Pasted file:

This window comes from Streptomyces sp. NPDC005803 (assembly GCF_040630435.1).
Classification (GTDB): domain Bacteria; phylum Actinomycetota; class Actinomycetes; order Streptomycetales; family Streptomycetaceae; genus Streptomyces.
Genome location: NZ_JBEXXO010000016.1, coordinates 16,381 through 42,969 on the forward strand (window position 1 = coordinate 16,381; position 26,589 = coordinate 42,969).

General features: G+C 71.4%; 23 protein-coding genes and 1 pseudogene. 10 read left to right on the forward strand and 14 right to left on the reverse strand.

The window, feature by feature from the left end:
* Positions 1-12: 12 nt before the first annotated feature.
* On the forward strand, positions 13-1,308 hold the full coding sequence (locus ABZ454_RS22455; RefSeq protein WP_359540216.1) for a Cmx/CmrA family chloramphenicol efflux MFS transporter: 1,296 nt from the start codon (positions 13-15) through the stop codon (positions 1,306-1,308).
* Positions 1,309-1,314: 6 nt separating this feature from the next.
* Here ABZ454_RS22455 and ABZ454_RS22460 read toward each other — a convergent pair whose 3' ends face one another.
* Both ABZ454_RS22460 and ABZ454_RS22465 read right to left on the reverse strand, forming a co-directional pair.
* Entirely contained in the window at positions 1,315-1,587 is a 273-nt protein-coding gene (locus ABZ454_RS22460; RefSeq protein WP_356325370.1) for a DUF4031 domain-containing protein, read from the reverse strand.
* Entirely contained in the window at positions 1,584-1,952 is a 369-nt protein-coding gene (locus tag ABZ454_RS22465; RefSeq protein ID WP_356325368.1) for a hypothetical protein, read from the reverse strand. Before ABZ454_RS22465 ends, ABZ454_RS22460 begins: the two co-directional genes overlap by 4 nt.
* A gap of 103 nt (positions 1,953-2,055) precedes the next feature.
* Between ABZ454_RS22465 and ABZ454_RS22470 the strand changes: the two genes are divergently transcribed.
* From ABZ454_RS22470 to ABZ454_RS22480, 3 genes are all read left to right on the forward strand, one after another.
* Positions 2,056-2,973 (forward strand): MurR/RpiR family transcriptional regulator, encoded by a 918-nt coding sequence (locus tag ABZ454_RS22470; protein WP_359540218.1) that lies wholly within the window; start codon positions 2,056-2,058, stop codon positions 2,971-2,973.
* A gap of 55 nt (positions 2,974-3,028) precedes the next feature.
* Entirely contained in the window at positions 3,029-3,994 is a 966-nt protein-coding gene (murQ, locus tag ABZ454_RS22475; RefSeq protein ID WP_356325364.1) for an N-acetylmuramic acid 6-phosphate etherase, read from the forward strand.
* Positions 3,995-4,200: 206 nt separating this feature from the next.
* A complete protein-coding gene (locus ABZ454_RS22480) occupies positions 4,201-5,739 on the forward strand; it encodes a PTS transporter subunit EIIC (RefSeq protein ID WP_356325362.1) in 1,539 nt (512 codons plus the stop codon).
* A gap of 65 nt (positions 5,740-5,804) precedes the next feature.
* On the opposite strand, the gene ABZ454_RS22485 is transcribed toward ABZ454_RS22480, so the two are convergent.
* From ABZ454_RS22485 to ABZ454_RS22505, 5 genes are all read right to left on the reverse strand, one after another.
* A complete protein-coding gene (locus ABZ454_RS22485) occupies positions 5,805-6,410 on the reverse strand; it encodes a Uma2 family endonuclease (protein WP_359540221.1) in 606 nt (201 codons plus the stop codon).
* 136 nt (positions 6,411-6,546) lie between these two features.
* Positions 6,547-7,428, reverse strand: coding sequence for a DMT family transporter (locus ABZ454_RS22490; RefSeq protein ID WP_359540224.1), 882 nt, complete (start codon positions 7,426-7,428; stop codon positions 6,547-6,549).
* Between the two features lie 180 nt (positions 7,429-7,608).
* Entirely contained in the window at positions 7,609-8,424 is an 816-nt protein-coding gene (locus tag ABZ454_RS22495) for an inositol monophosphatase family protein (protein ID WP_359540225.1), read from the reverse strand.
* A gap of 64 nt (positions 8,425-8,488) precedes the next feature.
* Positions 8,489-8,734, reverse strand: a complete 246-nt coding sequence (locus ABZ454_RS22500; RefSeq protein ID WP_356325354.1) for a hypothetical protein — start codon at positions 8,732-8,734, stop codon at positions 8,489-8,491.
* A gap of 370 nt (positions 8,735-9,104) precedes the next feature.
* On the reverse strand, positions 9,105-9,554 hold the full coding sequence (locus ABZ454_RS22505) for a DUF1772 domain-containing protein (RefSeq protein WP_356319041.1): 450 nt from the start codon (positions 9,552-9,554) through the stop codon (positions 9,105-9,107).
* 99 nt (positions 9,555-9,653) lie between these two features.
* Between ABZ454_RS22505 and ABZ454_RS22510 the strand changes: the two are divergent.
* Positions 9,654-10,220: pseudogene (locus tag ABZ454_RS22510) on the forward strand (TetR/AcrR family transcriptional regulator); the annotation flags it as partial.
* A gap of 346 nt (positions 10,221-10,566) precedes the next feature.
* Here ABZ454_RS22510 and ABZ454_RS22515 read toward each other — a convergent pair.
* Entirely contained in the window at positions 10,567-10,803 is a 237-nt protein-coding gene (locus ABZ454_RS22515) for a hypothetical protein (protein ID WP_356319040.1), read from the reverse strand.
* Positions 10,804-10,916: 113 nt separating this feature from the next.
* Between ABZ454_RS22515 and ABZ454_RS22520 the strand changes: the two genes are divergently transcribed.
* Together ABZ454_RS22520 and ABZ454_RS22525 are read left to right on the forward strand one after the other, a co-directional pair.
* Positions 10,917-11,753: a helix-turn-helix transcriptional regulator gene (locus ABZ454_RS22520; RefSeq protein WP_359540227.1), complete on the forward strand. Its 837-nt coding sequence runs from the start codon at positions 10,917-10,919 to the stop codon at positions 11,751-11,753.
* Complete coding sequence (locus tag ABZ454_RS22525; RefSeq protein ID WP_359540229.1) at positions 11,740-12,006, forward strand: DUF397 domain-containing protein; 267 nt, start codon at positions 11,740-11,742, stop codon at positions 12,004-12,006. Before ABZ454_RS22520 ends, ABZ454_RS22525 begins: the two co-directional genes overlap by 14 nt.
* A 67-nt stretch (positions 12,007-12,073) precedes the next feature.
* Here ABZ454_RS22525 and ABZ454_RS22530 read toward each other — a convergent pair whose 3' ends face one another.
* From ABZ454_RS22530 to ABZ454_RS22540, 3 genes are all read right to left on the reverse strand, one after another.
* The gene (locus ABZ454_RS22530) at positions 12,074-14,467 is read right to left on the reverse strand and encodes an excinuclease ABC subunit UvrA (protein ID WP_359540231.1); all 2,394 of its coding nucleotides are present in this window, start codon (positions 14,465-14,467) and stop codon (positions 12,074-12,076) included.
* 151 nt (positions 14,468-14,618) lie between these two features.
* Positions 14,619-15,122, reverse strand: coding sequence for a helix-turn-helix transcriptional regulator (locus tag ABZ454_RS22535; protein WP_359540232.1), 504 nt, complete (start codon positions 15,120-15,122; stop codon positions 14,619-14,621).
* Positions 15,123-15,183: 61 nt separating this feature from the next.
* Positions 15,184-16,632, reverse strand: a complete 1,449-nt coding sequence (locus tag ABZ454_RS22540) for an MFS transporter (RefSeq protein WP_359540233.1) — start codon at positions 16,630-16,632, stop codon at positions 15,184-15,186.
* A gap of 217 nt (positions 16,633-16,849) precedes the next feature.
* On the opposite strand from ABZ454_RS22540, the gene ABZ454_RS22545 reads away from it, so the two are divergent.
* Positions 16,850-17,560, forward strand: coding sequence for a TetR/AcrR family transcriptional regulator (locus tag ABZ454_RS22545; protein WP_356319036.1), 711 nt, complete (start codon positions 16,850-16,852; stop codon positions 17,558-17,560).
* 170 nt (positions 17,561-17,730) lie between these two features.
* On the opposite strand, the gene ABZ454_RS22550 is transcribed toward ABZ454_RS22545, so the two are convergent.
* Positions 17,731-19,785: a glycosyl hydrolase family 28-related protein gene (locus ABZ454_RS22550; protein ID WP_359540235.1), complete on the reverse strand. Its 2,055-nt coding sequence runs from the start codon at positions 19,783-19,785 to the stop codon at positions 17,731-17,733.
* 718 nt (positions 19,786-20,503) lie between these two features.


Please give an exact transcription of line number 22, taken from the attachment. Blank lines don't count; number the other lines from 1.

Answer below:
* On the opposite strand, the gene ABZ454_RS22485 is transcribed toward ABZ454_RS22480, so the two are convergent.